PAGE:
Nautical Studies

about Marine Navigation & Technology

Shall a navigator rely on GPS fixes for anchoring in port?

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The errors in fixing a position with GPS may be grouped into three types. There are errors in the transmission, errors with the propagation and errors in reception. As far as ship stations are concerned, the errors related to the transmission and its propagation can be considered as common errors affecting every station within a small area. It can be corrected using differential technique. Errors in reception are differed from one station to another. The error is local to each station and will not be corrected by differential corrections. The error in GPS position fixing onboard a ship is a compounded one. It consisted of errors related to the transmission, propagation as well as reception. From the following photo, GPS positions were marked on screen for a number of ships as reported by their Automatic Identification Systems. Some of these positions were very close to the echo of corresponding vessels. Some other was rather far away from its echo. It was showing that GPS positioning errors were different on every ship. A radar screen picture was used to illustrate the problem in using GPS for anchoring within confined water. It was taken onboard a containership while approaching an anchorage in Hong Kong. On the southern part of the screen was the northern coast of Lamma Island. Hong Kong Island was along the eastern part of the screen. An assigned anchor position was given and plotted in paper chart to obtain range to landmark readings. The position was then marked by variable range markers and GPS referenced mark on a radar. The anchor position should be 0.92 nm off the northern coast of Lamma Island and 1.5 nm off the coast of Hong Kong Island. The square marker with the letter “i” in the middle was the anchor position using GPS as a reference. The length between the bridge of the ship and its bow was about 0.1 nm. It could be agreed that the ship was proceeding along a course towards its assigned anchor position, though, it was not proceeding towards the GPS referenced marker. Apparently  the discrepancy between the positions fixed by ranges and GPS was more than 100 metres. The proper uses of modern technology in assisting navigation help to improve safety. However, mariners should be cautious with the limitations of each system. GPS is handy. It could be very helpful in more open waters. In a port like Hong Kong, required accuracy of anchoring position could very often down to tenth of metres. The use of GPS fixes in anchoring may be inappropriate. Try again with basic techniques.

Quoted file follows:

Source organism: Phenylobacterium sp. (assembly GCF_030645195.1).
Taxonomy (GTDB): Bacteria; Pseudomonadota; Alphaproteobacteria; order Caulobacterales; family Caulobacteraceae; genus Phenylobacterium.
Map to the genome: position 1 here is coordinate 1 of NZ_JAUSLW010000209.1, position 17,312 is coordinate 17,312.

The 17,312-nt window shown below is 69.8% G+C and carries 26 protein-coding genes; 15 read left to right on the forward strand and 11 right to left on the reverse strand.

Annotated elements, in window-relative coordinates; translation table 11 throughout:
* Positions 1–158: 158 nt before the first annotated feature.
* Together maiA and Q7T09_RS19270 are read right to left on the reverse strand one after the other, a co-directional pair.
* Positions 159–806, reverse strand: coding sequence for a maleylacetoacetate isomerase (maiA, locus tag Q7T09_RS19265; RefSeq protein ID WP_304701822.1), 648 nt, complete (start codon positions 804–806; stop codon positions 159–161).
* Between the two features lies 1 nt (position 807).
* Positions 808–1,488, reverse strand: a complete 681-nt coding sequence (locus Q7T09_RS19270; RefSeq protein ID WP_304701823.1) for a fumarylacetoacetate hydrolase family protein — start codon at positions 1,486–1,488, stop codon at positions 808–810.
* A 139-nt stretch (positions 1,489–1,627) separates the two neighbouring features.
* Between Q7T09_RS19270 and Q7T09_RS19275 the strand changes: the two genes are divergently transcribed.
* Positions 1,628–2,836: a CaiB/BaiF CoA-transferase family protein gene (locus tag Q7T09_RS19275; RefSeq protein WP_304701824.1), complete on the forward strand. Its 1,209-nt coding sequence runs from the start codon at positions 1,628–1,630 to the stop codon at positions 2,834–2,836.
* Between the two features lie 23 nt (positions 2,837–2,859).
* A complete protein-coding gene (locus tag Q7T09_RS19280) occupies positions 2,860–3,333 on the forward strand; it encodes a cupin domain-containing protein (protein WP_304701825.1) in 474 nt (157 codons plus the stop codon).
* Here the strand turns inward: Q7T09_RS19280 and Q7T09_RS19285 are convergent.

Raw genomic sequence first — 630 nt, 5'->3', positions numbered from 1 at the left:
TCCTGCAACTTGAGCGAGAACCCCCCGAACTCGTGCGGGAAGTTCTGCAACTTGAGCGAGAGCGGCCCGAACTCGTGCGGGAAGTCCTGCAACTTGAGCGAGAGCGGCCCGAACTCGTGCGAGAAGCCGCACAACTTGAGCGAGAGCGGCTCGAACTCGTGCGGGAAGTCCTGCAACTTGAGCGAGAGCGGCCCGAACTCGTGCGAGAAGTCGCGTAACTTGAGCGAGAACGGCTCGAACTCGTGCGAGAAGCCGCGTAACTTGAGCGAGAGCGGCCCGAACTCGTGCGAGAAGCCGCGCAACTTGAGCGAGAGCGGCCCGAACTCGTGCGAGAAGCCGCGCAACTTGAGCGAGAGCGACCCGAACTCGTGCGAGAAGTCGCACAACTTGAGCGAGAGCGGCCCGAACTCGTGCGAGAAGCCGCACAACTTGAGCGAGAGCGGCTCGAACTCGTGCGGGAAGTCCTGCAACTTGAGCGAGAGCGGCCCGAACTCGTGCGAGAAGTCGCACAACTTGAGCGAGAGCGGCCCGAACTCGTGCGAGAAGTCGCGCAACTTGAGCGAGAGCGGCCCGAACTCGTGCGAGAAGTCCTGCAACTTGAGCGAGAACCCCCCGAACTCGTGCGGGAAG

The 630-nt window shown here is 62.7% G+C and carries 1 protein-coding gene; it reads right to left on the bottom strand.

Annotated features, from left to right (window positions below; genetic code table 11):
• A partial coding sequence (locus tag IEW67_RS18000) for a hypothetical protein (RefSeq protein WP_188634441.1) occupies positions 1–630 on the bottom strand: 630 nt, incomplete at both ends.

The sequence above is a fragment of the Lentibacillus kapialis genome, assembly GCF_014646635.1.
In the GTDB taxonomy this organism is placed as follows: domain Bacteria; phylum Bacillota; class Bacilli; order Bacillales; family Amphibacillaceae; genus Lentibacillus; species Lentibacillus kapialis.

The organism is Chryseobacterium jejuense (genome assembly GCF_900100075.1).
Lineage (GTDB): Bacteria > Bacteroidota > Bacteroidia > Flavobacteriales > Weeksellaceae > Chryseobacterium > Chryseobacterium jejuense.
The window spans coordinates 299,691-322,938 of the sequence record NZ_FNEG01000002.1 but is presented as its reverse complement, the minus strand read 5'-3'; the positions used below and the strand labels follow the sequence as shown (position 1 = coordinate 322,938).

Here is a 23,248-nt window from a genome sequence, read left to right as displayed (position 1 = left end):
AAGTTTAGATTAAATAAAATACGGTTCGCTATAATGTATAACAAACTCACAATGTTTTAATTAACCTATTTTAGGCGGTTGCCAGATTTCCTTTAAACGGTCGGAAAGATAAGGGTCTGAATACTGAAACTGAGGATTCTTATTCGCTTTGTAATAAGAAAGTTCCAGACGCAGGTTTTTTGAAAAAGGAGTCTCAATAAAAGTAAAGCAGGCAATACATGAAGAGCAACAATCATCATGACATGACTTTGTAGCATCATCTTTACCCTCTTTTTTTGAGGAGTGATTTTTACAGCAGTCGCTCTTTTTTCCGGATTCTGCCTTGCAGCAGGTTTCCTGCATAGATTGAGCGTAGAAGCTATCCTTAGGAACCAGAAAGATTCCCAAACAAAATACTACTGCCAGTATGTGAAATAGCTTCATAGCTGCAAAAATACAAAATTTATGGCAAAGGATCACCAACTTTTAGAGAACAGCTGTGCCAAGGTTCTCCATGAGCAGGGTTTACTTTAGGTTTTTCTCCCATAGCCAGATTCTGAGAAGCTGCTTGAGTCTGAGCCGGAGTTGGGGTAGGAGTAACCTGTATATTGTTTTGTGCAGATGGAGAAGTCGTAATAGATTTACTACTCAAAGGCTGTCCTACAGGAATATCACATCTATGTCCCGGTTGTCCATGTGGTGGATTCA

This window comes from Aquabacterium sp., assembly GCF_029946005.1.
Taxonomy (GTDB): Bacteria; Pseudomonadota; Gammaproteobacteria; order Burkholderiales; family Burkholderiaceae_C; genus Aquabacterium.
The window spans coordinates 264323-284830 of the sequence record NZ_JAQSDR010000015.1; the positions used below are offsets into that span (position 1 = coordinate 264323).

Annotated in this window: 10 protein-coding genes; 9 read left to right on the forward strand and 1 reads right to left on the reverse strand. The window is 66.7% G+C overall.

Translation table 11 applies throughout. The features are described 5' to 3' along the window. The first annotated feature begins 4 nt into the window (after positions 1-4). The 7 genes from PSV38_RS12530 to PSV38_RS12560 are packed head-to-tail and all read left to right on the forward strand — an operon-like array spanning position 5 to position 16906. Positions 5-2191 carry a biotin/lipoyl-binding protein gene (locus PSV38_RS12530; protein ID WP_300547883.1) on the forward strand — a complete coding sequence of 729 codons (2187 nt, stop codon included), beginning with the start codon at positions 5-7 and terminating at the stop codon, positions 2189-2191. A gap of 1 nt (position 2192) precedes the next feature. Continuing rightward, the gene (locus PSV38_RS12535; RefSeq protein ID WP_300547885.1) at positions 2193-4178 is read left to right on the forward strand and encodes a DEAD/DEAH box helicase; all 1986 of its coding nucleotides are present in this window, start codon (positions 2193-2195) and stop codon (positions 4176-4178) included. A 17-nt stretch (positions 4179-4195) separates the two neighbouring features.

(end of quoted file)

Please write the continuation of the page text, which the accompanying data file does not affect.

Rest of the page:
Written by Bruce Chun

October 9, 2012 at 12:30

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